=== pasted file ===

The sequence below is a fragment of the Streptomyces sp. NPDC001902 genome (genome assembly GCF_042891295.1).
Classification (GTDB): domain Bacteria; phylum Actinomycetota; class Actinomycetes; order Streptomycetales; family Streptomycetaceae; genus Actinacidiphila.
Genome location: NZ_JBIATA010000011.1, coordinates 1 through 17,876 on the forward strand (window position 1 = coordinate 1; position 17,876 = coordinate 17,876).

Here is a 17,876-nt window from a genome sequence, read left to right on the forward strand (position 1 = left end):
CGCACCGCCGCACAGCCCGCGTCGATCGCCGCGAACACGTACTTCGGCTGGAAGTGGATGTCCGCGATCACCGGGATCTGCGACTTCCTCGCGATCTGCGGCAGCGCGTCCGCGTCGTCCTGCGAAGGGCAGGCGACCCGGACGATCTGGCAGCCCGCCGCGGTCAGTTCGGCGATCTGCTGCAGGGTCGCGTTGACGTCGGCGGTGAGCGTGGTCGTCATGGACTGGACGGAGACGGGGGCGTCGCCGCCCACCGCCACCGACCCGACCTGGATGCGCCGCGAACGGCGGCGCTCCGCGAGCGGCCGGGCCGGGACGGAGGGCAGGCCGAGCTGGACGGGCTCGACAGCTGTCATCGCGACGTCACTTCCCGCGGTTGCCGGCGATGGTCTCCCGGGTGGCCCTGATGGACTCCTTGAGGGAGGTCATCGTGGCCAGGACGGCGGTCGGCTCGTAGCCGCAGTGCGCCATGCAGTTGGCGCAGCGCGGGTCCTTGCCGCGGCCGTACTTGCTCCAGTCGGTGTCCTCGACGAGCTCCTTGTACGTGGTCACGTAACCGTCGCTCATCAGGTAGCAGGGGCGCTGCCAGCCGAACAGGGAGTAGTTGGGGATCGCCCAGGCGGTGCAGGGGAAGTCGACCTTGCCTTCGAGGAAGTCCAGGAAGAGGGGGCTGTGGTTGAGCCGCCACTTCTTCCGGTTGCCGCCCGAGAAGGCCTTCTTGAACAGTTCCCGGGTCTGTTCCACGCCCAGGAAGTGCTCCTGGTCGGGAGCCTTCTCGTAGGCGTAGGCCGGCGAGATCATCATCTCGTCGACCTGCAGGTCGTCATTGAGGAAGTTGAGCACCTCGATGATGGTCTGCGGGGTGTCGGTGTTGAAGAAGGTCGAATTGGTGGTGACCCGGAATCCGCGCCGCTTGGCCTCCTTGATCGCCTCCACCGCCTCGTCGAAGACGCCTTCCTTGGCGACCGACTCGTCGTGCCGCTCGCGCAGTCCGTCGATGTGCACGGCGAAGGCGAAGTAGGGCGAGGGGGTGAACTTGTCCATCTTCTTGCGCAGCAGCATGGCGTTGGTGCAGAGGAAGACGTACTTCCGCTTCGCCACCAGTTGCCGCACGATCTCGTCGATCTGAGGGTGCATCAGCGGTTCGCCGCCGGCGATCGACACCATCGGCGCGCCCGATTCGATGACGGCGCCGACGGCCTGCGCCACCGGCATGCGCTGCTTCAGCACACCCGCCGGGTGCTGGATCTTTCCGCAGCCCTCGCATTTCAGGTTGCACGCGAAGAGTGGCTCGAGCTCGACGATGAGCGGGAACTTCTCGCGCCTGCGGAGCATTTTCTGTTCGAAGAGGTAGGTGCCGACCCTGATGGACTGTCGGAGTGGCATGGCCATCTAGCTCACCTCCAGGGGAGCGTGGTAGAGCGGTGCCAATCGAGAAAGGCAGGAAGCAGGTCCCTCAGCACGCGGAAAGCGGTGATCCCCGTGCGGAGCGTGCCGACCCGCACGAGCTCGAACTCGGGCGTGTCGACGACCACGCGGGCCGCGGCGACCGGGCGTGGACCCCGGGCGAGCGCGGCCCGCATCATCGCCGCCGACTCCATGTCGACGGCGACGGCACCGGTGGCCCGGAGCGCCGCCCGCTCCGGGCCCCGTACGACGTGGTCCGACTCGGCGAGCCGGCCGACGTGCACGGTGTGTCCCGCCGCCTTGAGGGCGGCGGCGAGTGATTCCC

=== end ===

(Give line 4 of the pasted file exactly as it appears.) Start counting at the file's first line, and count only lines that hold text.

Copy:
Here is a 17,876-nt window from a genome sequence, read left to right on the forward strand (position 1 = left end):